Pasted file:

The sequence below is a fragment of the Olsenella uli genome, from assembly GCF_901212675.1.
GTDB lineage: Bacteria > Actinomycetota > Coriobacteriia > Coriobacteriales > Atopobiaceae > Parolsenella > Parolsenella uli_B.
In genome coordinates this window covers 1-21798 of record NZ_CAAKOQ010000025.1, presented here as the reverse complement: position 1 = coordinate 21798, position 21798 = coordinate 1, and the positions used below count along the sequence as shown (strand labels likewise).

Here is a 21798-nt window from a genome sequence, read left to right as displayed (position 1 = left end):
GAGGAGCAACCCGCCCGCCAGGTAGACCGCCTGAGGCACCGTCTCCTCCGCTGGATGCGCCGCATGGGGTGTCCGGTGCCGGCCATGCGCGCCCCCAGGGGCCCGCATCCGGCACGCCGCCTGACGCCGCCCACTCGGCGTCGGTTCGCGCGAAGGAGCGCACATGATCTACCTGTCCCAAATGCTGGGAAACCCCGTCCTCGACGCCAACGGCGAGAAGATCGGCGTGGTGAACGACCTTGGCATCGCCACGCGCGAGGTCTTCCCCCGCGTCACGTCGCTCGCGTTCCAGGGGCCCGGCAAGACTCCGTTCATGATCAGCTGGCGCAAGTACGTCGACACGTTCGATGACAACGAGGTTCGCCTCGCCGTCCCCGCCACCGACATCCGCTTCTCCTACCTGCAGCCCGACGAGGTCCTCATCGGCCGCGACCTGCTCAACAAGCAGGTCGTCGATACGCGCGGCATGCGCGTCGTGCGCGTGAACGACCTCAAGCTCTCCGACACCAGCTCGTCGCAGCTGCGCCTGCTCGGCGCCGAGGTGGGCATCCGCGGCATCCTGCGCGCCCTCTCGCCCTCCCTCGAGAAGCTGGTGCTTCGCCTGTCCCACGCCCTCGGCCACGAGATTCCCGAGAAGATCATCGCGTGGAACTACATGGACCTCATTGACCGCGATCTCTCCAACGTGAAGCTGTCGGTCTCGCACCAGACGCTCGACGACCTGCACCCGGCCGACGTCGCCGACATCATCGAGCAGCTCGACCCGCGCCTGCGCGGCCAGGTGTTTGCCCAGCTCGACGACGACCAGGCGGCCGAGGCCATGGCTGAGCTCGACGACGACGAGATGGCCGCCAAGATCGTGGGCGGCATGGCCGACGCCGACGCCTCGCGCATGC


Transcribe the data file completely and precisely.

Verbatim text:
The sequence below is a fragment of the Olsenella uli genome, from assembly GCF_901212675.1.
GTDB lineage: Bacteria > Actinomycetota > Coriobacteriia > Coriobacteriales > Atopobiaceae > Parolsenella > Parolsenella uli_B.
In genome coordinates this window covers 1-21798 of record NZ_CAAKOQ010000025.1, presented here as the reverse complement: position 1 = coordinate 21798, position 21798 = coordinate 1, and the positions used below count along the sequence as shown (strand labels likewise).

Here is a 21798-nt window from a genome sequence, read left to right as displayed (position 1 = left end):
GAGGAGCAACCCGCCCGCCAGGTAGACCGCCTGAGGCACCGTCTCCTCCGCTGGATGCGCCGCATGGGGTGTCCGGTGCCGGCCATGCGCGCCCCCAGGGGCCCGCATCCGGCACGCCGCCTGACGCCGCCCACTCGGCGTCGGTTCGCGCGAAGGAGCGCACATGATCTACCTGTCCCAAATGCTGGGAAACCCCGTCCTCGACGCCAACGGCGAGAAGATCGGCGTGGTGAACGACCTTGGCATCGCCACGCGCGAGGTCTTCCCCCGCGTCACGTCGCTCGCGTTCCAGGGGCCCGGCAAGACTCCGTTCATGATCAGCTGGCGCAAGTACGTCGACACGTTCGATGACAACGAGGTTCGCCTCGCCGTCCCCGCCACCGACATCCGCTTCTCCTACCTGCAGCCCGACGAGGTCCTCATCGGCCGCGACCTGCTCAACAAGCAGGTCGTCGATACGCGCGGCATGCGCGTCGTGCGCGTGAACGACCTCAAGCTCTCCGACACCAGCTCGTCGCAGCTGCGCCTGCTCGGCGCCGAGGTGGGCATCCGCGGCATCCTGCGCGCCCTCTCGCCCTCCCTCGAGAAGCTGGTGCTTCGCCTGTCCCACGCCCTCGGCCACGAGATTCCCGAGAAGATCATCGCGTGGAACTACATGGACCTCATTGACCGCGATCTCTCCAACGTGAAGCTGTCGGTCTCGCACCAGACGCTCGACGACCTGCACCCGGCCGACGTCGCCGACATCATCGAGCAGCTCGACCCGCGCCTGCGCGGCCAGGTGTTTGCCCAGCTCGACGACGACCAGGCGGCCGAGGCCATGGCTGAGCTCGACGACGACGAGATGGCCGCCAAGATCGTGGGCGGCATGGCCGACGCCGACGCCTCGCGCATGC